Like countless others before and after me, I fell for Katharine Hepburn. I fell for her style. It is hardly news that she was a woman who did not bow to conventional standards, and the way she dressed was a sign of rebellion. There was a masculine quality to whatever she wore, even when she was draped in an evening gown. I remember her in a pair of wide trousers, striding down a golf course with Spencer Tracy in Pat and Mike. And I remember her in Holiday, wearing a gloriously simple black dress with a high neck. No froufrou or silliness for her, no peekaboo blouses or big bows or ridiculous shoes.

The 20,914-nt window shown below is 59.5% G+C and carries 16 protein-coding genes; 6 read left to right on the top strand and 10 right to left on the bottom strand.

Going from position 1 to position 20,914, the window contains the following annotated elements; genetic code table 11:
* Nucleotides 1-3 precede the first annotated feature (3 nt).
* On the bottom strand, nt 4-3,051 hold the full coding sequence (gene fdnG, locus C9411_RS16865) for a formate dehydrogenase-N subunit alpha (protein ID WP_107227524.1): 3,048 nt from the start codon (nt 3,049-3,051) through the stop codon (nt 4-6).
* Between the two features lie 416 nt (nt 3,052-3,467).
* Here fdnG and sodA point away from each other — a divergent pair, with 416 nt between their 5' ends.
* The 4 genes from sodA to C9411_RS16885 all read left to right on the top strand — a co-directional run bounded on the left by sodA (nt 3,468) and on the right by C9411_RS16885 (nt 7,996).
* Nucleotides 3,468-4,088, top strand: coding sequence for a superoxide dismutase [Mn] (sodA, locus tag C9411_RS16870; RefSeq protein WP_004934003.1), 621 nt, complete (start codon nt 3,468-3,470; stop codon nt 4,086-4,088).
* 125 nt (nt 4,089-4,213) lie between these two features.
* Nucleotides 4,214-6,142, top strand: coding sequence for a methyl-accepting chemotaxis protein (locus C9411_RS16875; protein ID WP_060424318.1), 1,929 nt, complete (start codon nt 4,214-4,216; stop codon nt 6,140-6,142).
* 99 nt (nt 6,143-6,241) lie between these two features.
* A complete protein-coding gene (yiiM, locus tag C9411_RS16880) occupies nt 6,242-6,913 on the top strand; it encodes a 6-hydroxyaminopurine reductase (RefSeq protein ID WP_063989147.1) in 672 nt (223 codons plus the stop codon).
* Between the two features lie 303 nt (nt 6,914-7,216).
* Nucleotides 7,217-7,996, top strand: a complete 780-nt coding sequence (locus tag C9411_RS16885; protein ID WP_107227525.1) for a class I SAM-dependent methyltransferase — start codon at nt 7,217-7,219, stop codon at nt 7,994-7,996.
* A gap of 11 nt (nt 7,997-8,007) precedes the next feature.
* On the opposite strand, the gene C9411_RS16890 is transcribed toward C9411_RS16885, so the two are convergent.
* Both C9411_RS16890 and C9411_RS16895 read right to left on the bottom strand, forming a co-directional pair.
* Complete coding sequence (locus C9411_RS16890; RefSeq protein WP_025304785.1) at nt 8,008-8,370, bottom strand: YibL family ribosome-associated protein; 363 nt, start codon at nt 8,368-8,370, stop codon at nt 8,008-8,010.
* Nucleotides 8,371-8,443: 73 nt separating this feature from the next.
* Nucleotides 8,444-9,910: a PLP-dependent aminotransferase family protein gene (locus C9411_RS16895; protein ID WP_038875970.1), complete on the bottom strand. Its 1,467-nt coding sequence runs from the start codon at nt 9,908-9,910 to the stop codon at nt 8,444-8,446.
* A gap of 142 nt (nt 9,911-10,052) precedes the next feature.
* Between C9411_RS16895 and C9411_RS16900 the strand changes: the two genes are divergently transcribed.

I was 19 when I first saw Holiday, the 1938 romantic comedy directed by George Cukor and based on the play by Philip Barry. As a freshman in college, I had my second moment of profound identification with a celluloid being: Hepburn's character Linda. What did it matter that she was the offspring of a fantastically wealthy man of business and I the daughter of a not very well-paid professor? What difference did it make that she inhabited a mansion on Park Avenue with an elevator, and I had grown up in a modest house with scenic views of corn and alfalfa fields? Wasn't she misunderstood just as I was? Didn't she wish desperately to escape all that luxury and superficial nonsense? And even if I had no luxury to flee from, didn't I, too, fantasise about another life? This kind of thinking, of course, is an essential aspect of what is referred to as "the magic of the movies".